“Face it, Calenbry wench. You’ll never make it as a knight!”
The memory of Mord’s mocking laughter sickened Jess even now, three years after that bright-eyed, naive young version of herself had first attended this college of war. She still remembered foolishly accepting the young man’s challenge, despite dark whispers of what a savage he could be when he fought to win. How utterly confident she had been in her own skills, that day, more than willing to compete with the unofficial favorite for the approval of Lord Hyve, one of King Richard’s knight commanders. Renowned throughout Erovering, Lord Hyve was a celebrated warrior who was rumored never to have lost a jousting match while in his prime. Jess and Mord had both coveted the prize of victory that day, which was nothing less than a chance to squire under Lord Hyve himself, one's path to knighthood then all but assured.
It had been hot as a cook's griddle that day, with the crowd of noble onlookers cheering on their favorites, often as not their heirs. The training grounds proper, swampy with mud but days ago, had already baked to a near rock hard surface, most of the grass long since trampled away under the armored feet of endless scores of college students over the years.
Electing not to stay and witness the bouts lest he distract her, Jess's father bid her a gentle farewell the very morning of that first-year student competition, reminding her that she needed to pace herself, and not overly risk her person in any one competition on a mad gamble for victory.
“Many of the lads also vying for Lord Hyve's favor come from Houses with reputations for ruthlessness," her father cautioned with the stern blue-eyed gaze of a onetime general that had caused Jess to instinctively stiffen to attention before the man who meant so much to her.
He relaxed his gaze then, giving a fond shake of his head. “You are as fine warrior as any commander could hope to have under his wing, my daughter. It would ill suit us both for you to allow yourself to be used and cast off cheaply. Preserve your well-being above all else; these first, most perilous days, my Jess.”
Jess nodded in complete agreement, earning a faint smile from the man whose regard meant so very much to her. “Very good, my Jess. And fear not, Highrock is home to the finest generals in Erovering now that we live in a time of peace, however tenuous a state of affairs that it may be. Lord Hyve is not the only lord of note at this institution, for all that so many lads have their eyes on the prize of serving under him.”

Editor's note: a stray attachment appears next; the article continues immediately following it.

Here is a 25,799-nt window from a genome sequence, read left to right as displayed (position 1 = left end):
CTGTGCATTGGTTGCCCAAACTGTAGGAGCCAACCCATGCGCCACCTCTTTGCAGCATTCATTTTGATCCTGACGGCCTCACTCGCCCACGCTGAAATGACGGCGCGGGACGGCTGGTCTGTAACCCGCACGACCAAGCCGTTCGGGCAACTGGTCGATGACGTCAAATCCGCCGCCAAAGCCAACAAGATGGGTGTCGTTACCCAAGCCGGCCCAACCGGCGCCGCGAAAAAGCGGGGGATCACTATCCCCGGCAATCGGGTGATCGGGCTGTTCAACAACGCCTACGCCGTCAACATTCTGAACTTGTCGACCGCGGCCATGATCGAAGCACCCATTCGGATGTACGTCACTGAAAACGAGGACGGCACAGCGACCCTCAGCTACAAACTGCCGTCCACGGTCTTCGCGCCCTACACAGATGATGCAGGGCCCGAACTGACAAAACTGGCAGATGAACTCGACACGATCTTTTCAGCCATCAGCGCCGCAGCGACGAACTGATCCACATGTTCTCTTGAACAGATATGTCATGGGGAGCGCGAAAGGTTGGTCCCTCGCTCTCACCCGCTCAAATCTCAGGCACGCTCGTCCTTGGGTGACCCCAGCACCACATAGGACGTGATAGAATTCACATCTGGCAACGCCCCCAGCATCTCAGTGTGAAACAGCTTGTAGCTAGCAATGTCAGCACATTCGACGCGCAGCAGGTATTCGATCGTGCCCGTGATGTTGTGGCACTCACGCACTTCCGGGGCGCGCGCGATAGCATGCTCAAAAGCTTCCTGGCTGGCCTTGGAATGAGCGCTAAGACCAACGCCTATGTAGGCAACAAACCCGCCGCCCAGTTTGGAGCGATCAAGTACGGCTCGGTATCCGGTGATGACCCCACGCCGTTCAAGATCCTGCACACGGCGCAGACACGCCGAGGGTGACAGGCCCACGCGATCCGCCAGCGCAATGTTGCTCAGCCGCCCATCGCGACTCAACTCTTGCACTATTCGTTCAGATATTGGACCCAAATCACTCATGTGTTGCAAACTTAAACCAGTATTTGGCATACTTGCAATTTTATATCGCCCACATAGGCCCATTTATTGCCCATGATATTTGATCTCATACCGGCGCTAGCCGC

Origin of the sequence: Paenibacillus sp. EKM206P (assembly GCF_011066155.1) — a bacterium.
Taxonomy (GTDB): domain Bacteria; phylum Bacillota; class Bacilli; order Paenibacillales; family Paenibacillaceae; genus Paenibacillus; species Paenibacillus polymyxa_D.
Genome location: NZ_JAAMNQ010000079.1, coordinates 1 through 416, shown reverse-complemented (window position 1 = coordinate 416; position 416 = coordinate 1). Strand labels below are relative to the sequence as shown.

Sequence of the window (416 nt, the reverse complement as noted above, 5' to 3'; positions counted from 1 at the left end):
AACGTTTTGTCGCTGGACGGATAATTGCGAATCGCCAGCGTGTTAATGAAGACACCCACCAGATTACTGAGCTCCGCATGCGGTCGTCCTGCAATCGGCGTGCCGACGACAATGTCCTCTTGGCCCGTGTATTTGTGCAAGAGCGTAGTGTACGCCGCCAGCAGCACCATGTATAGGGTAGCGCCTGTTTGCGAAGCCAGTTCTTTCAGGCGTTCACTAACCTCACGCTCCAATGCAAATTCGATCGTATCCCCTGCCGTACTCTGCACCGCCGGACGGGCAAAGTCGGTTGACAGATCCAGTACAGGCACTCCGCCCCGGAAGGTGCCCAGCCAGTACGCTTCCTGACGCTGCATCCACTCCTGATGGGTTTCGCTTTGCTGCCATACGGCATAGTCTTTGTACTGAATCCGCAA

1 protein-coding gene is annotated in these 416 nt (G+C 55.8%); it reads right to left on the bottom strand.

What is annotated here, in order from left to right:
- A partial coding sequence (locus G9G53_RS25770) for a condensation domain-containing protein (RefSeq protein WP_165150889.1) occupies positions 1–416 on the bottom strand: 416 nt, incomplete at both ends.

Her father adjusted his stirrups then, observing the care of her own mount with an approving nod, the pair of them having ridden out together early that morning to view the training grounds, the future field of battle, much as any good tactician would. “I have no doubt that you will make nothing less than an excellent impression upon your future martial instructors, whoever they may be. I only ask that you be prudent in choosing your battles and allow conflicts to resolve themselves, when opportunity permits.”
Jess smiled in turn at her father, gently stroking her own destrier's mane. “You mean let the most brutal applicants batter themselves silly in the early bouts before accepting challenges to place myself, do you not, Father?”
Her father's bright blue eyes twinkled then, his oft times grim features softening, blond locks rustling in the wind, looking for a moment the mirror image of her brother Geoffrey, a recent graduate himself of Highrock, now content to learn the intricacies of Court by his father's side. "I know I trained you well, Jessica. Just remember that no matter how complicated and intricate your mother and sister like to make these things, politics and intrigue are but battlefields of a different sort." He chuckled wryly at that. "And for all that I have little more patience for innuendo and backbiting than you do, my daughter, the wise commander learns to recognize and counter his opponents, no matter the field of battle."